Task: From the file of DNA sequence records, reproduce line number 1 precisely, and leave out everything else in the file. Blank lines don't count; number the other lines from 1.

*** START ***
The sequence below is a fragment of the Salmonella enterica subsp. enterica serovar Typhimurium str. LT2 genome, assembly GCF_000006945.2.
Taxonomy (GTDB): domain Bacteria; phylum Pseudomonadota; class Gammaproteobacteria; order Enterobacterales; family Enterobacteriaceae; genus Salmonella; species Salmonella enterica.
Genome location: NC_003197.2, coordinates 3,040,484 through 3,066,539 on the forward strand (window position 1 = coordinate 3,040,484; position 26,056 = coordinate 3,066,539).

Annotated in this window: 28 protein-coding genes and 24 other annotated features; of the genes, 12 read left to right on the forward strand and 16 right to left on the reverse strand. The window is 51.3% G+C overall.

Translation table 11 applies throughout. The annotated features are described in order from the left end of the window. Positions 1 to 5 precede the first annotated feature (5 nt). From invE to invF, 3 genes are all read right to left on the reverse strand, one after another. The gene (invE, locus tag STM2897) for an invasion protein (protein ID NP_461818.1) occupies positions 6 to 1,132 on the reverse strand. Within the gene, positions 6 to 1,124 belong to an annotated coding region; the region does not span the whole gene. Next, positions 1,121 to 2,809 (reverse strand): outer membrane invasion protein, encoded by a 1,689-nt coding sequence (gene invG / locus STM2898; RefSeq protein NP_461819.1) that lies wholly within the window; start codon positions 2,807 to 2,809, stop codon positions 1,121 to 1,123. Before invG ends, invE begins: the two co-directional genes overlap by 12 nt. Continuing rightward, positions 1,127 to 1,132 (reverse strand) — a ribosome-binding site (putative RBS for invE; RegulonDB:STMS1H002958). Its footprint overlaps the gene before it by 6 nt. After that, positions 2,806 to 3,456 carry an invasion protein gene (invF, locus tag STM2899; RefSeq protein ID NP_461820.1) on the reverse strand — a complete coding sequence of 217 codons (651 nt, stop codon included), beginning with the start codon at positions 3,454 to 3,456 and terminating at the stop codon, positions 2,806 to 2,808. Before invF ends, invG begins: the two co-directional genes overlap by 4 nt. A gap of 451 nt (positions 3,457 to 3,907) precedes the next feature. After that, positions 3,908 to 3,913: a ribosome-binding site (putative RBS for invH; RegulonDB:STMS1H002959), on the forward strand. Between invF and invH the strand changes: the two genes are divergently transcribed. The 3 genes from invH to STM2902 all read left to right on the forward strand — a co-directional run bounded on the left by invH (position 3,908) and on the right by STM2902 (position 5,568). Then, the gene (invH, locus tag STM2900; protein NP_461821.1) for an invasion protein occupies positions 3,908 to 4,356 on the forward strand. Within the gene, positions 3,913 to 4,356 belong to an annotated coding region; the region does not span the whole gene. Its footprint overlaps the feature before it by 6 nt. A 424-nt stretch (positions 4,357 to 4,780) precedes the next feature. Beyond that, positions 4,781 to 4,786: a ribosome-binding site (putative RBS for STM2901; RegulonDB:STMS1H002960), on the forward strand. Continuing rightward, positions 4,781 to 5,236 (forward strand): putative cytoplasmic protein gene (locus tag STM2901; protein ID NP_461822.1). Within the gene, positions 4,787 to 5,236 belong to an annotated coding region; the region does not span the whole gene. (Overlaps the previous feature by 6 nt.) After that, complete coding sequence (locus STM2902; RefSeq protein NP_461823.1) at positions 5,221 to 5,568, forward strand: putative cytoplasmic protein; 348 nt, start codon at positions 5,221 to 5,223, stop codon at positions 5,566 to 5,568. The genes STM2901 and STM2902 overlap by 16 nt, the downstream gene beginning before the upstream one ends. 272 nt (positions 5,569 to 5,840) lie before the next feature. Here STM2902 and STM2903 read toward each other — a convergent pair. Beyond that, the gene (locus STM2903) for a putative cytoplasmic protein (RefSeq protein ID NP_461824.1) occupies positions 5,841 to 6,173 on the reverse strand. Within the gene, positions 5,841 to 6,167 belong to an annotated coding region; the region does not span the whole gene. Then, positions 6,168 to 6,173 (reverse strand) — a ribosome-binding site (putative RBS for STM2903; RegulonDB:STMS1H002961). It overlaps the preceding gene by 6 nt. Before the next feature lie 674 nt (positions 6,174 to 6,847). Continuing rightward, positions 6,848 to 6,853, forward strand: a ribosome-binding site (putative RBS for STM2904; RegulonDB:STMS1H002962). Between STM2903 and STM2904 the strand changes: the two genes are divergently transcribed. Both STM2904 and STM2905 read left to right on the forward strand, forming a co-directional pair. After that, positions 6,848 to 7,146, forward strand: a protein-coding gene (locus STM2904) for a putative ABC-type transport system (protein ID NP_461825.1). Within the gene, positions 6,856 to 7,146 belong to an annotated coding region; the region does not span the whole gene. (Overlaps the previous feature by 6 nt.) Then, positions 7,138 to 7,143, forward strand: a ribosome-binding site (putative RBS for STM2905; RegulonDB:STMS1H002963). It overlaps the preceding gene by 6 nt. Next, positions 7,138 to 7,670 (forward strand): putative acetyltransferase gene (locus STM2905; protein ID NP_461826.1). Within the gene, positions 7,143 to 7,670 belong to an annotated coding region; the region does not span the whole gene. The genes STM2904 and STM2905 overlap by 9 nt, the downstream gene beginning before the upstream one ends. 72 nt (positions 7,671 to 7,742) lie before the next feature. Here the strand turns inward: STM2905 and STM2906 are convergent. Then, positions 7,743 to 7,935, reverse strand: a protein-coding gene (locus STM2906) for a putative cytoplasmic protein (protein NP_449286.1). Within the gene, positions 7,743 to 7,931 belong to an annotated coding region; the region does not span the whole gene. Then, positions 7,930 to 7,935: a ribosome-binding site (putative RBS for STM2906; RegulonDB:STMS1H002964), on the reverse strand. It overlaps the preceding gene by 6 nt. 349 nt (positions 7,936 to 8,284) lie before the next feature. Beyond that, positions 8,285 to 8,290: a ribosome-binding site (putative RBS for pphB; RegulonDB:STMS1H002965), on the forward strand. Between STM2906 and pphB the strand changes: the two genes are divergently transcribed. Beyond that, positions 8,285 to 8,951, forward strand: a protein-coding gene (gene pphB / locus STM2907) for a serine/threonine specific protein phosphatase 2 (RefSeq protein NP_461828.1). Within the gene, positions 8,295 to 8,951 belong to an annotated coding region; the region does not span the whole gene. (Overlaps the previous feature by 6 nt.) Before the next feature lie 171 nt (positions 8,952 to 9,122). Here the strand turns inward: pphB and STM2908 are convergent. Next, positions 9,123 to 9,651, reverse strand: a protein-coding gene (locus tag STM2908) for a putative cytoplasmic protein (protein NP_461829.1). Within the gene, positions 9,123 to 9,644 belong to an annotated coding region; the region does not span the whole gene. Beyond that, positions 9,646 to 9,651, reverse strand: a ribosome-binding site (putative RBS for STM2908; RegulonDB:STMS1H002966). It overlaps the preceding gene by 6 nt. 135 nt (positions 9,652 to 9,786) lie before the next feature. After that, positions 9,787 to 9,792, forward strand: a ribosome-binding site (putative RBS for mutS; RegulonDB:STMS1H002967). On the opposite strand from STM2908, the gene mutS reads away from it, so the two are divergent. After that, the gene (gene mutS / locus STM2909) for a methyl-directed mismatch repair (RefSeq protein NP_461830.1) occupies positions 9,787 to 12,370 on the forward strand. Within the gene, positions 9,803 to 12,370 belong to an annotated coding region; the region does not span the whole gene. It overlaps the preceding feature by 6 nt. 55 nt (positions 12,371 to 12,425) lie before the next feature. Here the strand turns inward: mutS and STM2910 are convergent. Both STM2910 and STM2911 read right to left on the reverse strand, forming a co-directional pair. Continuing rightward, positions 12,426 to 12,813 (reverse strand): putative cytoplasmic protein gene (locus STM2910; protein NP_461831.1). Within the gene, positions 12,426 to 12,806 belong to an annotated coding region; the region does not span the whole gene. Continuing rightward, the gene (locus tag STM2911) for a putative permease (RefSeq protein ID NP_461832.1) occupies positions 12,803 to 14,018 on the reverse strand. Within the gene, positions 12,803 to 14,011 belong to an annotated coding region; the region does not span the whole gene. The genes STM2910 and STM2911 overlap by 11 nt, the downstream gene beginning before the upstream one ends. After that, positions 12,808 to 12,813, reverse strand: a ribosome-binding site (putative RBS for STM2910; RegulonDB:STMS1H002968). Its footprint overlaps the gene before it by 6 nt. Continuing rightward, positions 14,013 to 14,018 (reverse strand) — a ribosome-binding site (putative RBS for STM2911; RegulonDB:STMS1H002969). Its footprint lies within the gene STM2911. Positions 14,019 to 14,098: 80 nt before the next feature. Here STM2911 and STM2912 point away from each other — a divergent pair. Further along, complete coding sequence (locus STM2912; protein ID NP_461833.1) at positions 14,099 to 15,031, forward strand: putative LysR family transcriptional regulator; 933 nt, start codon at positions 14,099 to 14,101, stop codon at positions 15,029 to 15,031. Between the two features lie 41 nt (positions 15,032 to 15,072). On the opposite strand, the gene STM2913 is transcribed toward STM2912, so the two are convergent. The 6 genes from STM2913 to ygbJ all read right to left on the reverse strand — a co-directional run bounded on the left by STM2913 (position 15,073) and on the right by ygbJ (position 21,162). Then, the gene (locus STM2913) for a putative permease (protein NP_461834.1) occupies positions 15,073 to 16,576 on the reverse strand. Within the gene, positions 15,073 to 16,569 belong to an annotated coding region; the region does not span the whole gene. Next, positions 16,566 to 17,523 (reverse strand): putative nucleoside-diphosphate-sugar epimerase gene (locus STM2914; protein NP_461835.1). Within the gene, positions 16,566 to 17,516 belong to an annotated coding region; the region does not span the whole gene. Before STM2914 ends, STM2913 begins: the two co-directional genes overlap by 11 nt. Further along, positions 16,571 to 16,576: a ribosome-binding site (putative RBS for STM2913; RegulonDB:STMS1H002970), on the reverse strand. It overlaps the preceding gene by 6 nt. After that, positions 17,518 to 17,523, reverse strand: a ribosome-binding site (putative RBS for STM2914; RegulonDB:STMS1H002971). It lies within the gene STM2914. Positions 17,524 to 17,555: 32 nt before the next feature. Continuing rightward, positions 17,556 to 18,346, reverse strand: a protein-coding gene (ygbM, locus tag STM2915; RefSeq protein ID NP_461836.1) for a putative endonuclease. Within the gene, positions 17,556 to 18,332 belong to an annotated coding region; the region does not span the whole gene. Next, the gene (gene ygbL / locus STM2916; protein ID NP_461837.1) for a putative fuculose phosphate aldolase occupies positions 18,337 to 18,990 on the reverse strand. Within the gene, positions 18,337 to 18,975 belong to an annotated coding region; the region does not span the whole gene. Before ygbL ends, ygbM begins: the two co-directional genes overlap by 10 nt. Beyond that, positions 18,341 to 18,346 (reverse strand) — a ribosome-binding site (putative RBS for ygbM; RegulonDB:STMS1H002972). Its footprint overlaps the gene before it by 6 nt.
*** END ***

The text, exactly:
The sequence below is a fragment of the Salmonella enterica subsp. enterica serovar Typhimurium str. LT2 genome, assembly GCF_000006945.2.